Most clients — as rational consumers — want the best product available, for the least amount of money. While associates cannot control the rates for which their time is billed, they can control another price factor: the cost of their research. After receiving an assignment from a partner, most associates instinctually start researching the issue on Westlaw or LexisNexis, incurring considerable charges that are passed onto the client.
There are, however, many free resources available online that associates can, and should, first consult. Kicking the instinctual habit to immediately turn to Westlaw or Lexis will save the client money, which will in turn please the partner for whom you are working. Moreover, these free resources often locate cases or sources that searches on Westlaw or Lexis may not yield. At the very least, one can use these free resources to get acquainted with a new area of the law, or to find a few leading cases for a particular topic. Beyond that, featuring one’s ability to think outside the box, while also displaying compassion for a client’s concerns over costs, are sure ways to become noticed by partners in your firm. The following are some free online legal resources and search tips that should be used before running expensive searches on Westlaw or Lexis.
Search engines are capable of performing meta-searches that will help you locate a particular type of file or focus your search to a particular website or date range.
• File type: To search for a particular type of file (e.g., a PowerPoint presentation), use the format “filetype:ppt” followed by your search term. Thus, entering “filetype:ppt benefits of arbitration” into your Google search bar will only return PowerPoint presentations that discuss the benefits of arbitration. Running a PowerPoint filetype search can be extremely useful for finding CLE presentations or firm bulletins on a particular issue that are often a good starting point, or a quick tutorial on any given issue. Other popular extensions are: pdf, docx and xlsx for PDF, Word and Excel files.
• Prefix site: These searches will return topics from one particular website. For instance, entering “site:nytimes.com recent supreme court decisions” into your Google search bar will fetch links to articles, blog posts and other references to recent Supreme Court decisions that appeared in The New York Times. Prefix site searches are a good way to get a quick survey of the current state of an issue or topic in the media. You could also use the search to find out if a particular firm has published any information on a topic of interest.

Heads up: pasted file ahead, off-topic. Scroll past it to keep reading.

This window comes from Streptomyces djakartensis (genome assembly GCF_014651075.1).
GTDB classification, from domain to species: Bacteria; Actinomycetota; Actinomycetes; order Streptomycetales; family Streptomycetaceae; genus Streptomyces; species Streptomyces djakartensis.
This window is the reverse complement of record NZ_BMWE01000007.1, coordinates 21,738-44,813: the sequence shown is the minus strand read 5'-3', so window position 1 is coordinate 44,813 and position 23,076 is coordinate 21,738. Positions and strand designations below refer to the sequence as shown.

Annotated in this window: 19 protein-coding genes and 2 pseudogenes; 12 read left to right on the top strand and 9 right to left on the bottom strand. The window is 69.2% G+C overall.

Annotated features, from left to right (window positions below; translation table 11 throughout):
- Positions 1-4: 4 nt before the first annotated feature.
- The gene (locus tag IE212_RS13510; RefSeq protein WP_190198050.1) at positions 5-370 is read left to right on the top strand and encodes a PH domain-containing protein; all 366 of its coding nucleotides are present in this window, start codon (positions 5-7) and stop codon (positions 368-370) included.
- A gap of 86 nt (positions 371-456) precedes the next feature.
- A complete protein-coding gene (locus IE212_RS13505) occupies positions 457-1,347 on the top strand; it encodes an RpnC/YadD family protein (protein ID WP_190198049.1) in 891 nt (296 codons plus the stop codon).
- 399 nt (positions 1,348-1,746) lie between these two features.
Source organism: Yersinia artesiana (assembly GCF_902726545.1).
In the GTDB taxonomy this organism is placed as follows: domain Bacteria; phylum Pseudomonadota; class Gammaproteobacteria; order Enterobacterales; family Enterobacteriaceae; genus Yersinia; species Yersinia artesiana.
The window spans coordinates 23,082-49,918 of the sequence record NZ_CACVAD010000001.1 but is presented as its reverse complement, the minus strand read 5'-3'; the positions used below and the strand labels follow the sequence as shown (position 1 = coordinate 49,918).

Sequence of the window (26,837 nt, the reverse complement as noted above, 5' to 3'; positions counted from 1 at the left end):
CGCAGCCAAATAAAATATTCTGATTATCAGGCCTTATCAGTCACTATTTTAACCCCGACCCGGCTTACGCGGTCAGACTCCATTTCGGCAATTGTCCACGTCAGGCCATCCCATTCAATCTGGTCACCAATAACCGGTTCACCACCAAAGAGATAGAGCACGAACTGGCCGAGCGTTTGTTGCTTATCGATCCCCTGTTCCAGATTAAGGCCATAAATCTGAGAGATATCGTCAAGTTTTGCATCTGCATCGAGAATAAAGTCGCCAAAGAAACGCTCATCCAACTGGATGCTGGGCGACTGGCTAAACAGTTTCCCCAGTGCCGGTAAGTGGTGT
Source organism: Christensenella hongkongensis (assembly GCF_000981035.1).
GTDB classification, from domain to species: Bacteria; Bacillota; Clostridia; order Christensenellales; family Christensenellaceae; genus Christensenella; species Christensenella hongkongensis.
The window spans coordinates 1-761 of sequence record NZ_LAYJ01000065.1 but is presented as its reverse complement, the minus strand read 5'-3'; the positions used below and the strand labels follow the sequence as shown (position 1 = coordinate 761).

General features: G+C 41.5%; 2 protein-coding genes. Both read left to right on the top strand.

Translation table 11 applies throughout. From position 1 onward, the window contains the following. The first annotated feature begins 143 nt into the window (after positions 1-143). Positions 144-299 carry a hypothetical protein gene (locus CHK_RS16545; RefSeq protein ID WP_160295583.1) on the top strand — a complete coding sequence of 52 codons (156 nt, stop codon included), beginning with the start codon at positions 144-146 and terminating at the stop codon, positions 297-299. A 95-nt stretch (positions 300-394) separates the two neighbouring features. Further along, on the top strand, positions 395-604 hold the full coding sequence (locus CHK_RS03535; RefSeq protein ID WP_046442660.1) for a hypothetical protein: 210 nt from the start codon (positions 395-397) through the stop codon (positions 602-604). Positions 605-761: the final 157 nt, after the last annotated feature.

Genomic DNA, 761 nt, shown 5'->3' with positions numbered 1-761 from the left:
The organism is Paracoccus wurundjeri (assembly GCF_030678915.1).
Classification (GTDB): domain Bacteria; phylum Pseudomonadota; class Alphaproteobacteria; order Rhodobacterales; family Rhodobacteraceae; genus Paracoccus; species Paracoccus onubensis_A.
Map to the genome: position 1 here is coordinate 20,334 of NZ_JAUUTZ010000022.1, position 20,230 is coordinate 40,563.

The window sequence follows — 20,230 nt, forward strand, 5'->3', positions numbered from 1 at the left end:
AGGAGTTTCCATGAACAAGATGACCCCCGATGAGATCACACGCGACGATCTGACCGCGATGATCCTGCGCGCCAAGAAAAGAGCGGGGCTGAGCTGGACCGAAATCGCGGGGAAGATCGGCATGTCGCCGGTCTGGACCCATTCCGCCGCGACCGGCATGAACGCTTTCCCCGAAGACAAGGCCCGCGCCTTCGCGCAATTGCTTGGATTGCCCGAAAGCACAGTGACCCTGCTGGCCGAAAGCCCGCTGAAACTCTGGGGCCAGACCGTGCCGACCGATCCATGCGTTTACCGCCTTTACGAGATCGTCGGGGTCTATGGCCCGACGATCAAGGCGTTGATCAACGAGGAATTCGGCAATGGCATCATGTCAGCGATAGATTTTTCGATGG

• Number range: To search a topic within a range of numbers, use the format “[number]..[number].” That is, to search for articles by Jeffrey Toobin about the Supreme Court between 2001 and 2006, enter “Jeffrey Toobin Supreme Court 2001..2006.”
Free Online Resources
These sites provide free legal research and often include material and resources that cannot be found or accessed on Westlaw or Lexis.
• Google Scholar (http://scholar.google.com): Google Scholar contains the full texts of many federal and state cases, as well as legal journal articles. It also features an advanced search that can be used to narrow the search to a particular jurisdiction. Google Scholar is particularly useful for finding scholarly secondary sources that may be helpful in making policy arguments.
• Findlaw.com (http://findlaw.com): If you click on the “visit our professional site” link in the upper right-hand corner of the home page, you will be brought to a page containing links to free federal and state opinions. State codes and regulations are also published here. FindLaw also contains useful legal forms that are free to access.
• Google patent search (http://google.com/patents): Google’s patent search is a searchable database for all U.S. published patents. There is also an advanced search by which one can search by patent number, title, inventor, original assignee or date.
• Thomas, Library of Congress (http://thomas.loc.gov): Thomas allows searches by keyword, phrase or bill number to find the legislative history of that bill. You can also browse bills by U.S. representative or Senate sponsor.
• Cornell University Annotated Code (http://www.law.cornell.edu/statutes.html): Cornell Law maintains this searchable database of all annotated federal codes.
Knowing advanced Boolean logic can help you locate your research target much more efficiently. Check out a Boolean search guide (e.g., http://www.googleguide.com/advanced_operators_reference.html) to learn how to run restricted searches, specialized information queries or alternative query types. You can use most of these search terms in Westlaw and Lexis, too.
Google News Alert
Use Google News Alerts to get daily, weekly or monthly updates on a particular topic. You can also filter your alerts to receive only news articles, or videos, or blogs. Google News Alerts are a great way to keep tabs on an adversary or to monitor the popular perception of a client.
Clients expect lawyers to empathize with their situations and to anticipate their needs. Part of that expectation is demonstrated through hard work to achieve the client’s desired result. But lawyers can also express their empathy by cutting costs where possible. Doing so will also distinguish your firm from others that won’t think twice before racking up lucrative research expenses. Using the tips and resources above will show that you think about these issues and that you care, leading clients and partners alike to take notice.
Ben Feldman is a litigation associate with Fox Rothschild in the firm’s Pittsburgh office. Prior to joining Fox Rothschild in September, he clerked for U.S. District Chief Judge Gregory M. Sleet of the District of Delaware.